• No ‘malicious intent' in machete, bacon incident at Titusville mosque, suspect says

    Updated:

    TITUSVILLE, Fla. - A man accused of breaking into an empty Titusville mosque and damaging property with a machete told a judge Tuesday that there was no malicious intent in the vandalism.

    Michael Scott Wolfe, 35, was arrested in connection with the incident Monday.

    He told a Brevard County judge that he’d had a few drinks on Jan. 1 and went to the mosque alone. He said the vandalism, which included him leaving raw bacon behind, was stupid.

    Consumption of pork and products made from pork is forbidden in Islam.

    Raw: Surveillance video of mosque vandal

    He is facing a charge of criminal mischief, a misdemeanor count that was kicked up to a felony because it involved a religious institution. The charge could be enhanced as a hate crime depending on the evidence found by investigators.

    “Whether it’s enhanced as a hate crime depends on the investigation because the statute specifically says the state must produce evidence of it being a hate crime before we can charge it,” assistant state attorney Gary Beatty said.

    Some Muslims in central Florida were concerned for their safety after the incident.

    Many parents kept their children away from an Islamic education facility on the first day back to school.

    Repairs are still being made, but mosque leaders are hopeful they can reopen by Friday.

    The building will need new surveillance cameras because Wolfe knocked down the cameras with the machete, police said.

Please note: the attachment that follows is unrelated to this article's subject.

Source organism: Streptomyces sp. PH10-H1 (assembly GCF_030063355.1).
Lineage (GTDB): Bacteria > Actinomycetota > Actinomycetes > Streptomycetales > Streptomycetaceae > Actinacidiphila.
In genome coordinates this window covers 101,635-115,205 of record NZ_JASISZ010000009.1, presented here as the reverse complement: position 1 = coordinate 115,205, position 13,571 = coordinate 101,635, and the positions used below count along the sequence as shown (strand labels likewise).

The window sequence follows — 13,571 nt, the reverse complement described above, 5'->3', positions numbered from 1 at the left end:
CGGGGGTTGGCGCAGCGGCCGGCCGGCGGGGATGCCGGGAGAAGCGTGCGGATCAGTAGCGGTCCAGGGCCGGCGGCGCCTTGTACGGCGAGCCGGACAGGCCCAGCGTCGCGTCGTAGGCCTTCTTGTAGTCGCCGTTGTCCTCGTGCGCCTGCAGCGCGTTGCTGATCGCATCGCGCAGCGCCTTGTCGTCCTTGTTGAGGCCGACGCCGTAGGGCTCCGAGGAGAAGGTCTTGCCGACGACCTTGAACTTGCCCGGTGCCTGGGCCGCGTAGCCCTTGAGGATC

“People are very concerned with security issues,” said Muhammad Musri, president of the Islamic Society of Central Florida.

    His group operates the Titusville mosque and nine others in the region.

    “I know several parents, once they heard the news, weren’t sure if it was safe enough to send their children to school,” said Musri.

    Surveillance video shows the man, who was dressed in camo, damaging windows, cameras and lights.

    “In general, we are trying to calm the community. After word got out, a lot of people are anxious,” said Musri.

    According to the Council on American Islamic Relations, 2015 had the highest number of incidents at Muslim facilities nationwide.

    Out of 70 incidents, 55 involved property damage.

    “We believe this is a wonderful community. And one or two people will not change our understanding of what we know about the community,” said Musri.

    Police said the investigation is ongoing. 

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